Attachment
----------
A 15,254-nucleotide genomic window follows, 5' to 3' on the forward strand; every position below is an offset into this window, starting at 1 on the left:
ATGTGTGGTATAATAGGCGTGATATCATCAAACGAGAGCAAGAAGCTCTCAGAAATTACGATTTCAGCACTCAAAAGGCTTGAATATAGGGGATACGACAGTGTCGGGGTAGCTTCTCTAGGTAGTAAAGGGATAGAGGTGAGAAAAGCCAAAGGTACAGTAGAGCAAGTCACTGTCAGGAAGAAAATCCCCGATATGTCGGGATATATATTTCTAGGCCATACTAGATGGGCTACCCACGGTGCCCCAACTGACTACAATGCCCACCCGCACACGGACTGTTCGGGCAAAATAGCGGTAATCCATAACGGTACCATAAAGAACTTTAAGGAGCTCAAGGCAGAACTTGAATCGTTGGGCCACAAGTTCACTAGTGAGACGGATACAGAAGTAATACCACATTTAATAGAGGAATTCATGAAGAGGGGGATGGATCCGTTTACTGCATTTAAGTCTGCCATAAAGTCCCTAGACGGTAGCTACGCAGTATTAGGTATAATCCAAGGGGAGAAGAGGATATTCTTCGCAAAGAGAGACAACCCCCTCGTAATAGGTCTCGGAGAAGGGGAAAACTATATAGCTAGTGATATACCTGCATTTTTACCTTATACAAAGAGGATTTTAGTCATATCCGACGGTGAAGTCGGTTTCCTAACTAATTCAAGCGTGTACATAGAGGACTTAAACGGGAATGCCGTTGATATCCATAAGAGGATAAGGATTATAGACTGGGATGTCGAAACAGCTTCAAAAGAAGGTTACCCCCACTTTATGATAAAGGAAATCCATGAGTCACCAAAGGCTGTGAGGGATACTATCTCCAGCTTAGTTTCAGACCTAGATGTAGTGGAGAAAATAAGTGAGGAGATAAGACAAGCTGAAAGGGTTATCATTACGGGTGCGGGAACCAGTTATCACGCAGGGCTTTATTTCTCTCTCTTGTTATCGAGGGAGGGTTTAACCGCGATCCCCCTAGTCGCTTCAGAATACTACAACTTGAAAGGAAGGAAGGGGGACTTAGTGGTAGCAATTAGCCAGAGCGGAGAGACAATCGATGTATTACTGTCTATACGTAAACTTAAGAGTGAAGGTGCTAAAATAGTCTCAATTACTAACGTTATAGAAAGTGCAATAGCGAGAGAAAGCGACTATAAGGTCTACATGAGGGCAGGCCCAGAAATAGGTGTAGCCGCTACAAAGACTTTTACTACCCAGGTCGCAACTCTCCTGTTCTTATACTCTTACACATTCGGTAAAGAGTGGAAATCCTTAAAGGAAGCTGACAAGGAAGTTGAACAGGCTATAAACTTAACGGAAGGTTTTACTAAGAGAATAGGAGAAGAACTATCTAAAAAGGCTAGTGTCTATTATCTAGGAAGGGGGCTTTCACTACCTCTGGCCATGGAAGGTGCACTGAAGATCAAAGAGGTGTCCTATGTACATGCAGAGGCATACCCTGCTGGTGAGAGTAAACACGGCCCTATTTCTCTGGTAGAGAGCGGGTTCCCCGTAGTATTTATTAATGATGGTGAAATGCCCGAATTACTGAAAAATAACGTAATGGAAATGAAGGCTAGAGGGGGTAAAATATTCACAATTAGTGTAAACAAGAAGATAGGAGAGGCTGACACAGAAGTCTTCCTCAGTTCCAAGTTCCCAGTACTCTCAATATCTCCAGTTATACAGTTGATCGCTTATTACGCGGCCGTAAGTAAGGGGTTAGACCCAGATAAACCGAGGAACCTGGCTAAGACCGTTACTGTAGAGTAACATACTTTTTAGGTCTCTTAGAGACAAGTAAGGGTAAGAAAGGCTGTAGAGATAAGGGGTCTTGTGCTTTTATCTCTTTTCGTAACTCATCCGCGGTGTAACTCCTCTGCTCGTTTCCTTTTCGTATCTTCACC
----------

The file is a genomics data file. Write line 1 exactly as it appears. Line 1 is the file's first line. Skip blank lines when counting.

A 15,254-nucleotide genomic window follows, 5' to 3' on the forward strand; every position below is an offset into this window, starting at 1 on the left: